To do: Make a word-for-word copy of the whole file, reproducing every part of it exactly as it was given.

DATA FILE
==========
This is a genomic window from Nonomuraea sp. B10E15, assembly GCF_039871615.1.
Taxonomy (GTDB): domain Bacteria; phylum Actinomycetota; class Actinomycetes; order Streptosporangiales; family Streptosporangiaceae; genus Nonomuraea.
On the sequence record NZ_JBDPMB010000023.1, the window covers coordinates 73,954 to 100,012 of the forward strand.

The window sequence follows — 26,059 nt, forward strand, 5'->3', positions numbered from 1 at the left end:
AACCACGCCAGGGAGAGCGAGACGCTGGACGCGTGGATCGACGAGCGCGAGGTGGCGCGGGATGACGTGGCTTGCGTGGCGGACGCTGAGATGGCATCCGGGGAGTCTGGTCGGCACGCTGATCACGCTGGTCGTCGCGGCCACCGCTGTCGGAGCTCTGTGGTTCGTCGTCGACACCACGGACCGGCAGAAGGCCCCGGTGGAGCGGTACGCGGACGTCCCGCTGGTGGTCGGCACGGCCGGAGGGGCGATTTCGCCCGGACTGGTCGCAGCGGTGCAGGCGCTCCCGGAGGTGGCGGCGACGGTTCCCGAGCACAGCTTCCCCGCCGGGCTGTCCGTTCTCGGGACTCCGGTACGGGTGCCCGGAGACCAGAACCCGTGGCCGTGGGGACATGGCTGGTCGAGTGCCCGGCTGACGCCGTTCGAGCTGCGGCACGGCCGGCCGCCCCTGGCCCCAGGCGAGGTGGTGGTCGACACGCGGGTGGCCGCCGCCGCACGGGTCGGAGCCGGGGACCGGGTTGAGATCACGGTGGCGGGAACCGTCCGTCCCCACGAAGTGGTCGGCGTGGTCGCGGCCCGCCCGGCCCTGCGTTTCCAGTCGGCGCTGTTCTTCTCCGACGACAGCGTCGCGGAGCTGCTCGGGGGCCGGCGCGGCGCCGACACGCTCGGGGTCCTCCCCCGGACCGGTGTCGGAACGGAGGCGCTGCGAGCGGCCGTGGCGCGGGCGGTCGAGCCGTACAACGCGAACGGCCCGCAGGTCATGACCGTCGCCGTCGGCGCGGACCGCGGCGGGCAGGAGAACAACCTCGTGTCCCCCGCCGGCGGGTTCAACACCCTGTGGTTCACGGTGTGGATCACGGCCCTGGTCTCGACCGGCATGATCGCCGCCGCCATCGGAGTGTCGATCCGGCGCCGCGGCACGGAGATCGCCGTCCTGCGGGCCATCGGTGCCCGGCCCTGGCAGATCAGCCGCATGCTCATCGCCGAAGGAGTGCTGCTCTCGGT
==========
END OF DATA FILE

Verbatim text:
This is a genomic window from Nonomuraea sp. B10E15, assembly GCF_039871615.1.
Taxonomy (GTDB): domain Bacteria; phylum Actinomycetota; class Actinomycetes; order Streptosporangiales; family Streptosporangiaceae; genus Nonomuraea.
On the sequence record NZ_JBDPMB010000023.1, the window covers coordinates 73,954 to 100,012 of the forward strand.

The window sequence follows — 26,059 nt, forward strand, 5'->3', positions numbered from 1 at the left end:
AACCACGCCAGGGAGAGCGAGACGCTGGACGCGTGGATCGACGAGCGCGAGGTGGCGCGGGATGACGTGGCTTGCGTGGCGGACGCTGAGATGGCATCCGGGGAGTCTGGTCGGCACGCTGATCACGCTGGTCGTCGCGGCCACCGCTGTCGGAGCTCTGTGGTTCGTCGTCGACACCACGGACCGGCAGAAGGCCCCGGTGGAGCGGTACGCGGACGTCCCGCTGGTGGTCGGCACGGCCGGAGGGGCGATTTCGCCCGGACTGGTCGCAGCGGTGCAGGCGCTCCCGGAGGTGGCGGCGACGGTTCCCGAGCACAGCTTCCCCGCCGGGCTGTCCGTTCTCGGGACTCCGGTACGGGTGCCCGGAGACCAGAACCCGTGGCCGTGGGGACATGGCTGGTCGAGTGCCCGGCTGACGCCGTTCGAGCTGCGGCACGGCCGGCCGCCCCTGGCCCCAGGCGAGGTGGTGGTCGACACGCGGGTGGCCGCCGCCGCACGGGTCGGAGCCGGGGACCGGGTTGAGATCACGGTGGCGGGAACCGTCCGTCCCCACGAAGTGGTCGGCGTGGTCGCGGCCCGCCCGGCCCTGCGTTTCCAGTCGGCGCTGTTCTTCTCCGACGACAGCGTCGCGGAGCTGCTCGGGGGCCGGCGCGGCGCCGACACGCTCGGGGTCCTCCCCCGGACCGGTGTCGGAACGGAGGCGCTGCGAGCGGCCGTGGCGCGGGCGGTCGAGCCGTACAACGCGAACGGCCCGCAGGTCATGACCGTCGCCGTCGGCGCGGACCGCGGCGGGCAGGAGAACAACCTCGTGTCCCCCGCCGGCGGGTTCAACACCCTGTGGTTCACGGTGTGGATCACGGCCCTGGTCTCGACCGGCATGATCGCCGCCGCCATCGGAGTGTCGATCCGGCGCCGCGGCACGGAGATCGCCGTCCTGCGGGCCATCGGTGCCCGGCCCTGGCAGATCAGCCGCATGCTCATCGCCGAAGGAGTGCTGCTCTCGGT